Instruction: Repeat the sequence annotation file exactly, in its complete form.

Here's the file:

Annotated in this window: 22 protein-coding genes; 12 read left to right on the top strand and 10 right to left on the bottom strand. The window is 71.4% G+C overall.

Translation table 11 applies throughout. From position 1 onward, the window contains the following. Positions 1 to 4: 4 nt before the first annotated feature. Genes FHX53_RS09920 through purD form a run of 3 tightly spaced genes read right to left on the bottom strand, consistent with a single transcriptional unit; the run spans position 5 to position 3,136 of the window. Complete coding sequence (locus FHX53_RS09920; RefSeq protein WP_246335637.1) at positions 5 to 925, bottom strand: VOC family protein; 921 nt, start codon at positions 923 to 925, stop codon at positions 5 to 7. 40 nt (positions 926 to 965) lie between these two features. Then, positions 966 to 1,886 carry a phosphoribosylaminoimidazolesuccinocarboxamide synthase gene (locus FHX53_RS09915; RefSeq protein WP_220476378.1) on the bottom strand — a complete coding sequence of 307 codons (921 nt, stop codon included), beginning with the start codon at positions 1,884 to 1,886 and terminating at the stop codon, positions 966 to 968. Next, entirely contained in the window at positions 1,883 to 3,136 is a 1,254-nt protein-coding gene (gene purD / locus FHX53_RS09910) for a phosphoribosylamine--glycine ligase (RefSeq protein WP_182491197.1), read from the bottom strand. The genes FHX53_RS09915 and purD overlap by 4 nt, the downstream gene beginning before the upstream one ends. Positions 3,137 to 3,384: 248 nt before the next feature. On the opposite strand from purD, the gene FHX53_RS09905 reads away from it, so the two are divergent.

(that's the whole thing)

Annotated in this window: 22 protein-coding genes; 12 read left to right on the top strand and 10 right to left on the bottom strand. The window is 71.4% G+C overall.

Translation table 11 applies throughout. From position 1 onward, the window contains the following. Positions 1 to 4: 4 nt before the first annotated feature. Genes FHX53_RS09920 through purD form a run of 3 tightly spaced genes read right to left on the bottom strand, consistent with a single transcriptional unit; the run spans position 5 to position 3,136 of the window. Complete coding sequence (locus FHX53_RS09920; RefSeq protein WP_246335637.1) at positions 5 to 925, bottom strand: VOC family protein; 921 nt, start codon at positions 923 to 925, stop codon at positions 5 to 7. 40 nt (positions 926 to 965) lie between these two features. Then, positions 966 to 1,886 carry a phosphoribosylaminoimidazolesuccinocarboxamide synthase gene (locus FHX53_RS09915; RefSeq protein WP_220476378.1) on the bottom strand — a complete coding sequence of 307 codons (921 nt, stop codon included), beginning with the start codon at positions 1,884 to 1,886 and terminating at the stop codon, positions 966 to 968. Next, entirely contained in the window at positions 1,883 to 3,136 is a 1,254-nt protein-coding gene (gene purD / locus FHX53_RS09910) for a phosphoribosylamine--glycine ligase (RefSeq protein WP_182491197.1), read from the bottom strand. The genes FHX53_RS09915 and purD overlap by 4 nt, the downstream gene beginning before the upstream one ends. Positions 3,137 to 3,384: 248 nt before the next feature. On the opposite strand from purD, the gene FHX53_RS09905 reads away from it, so the two are divergent.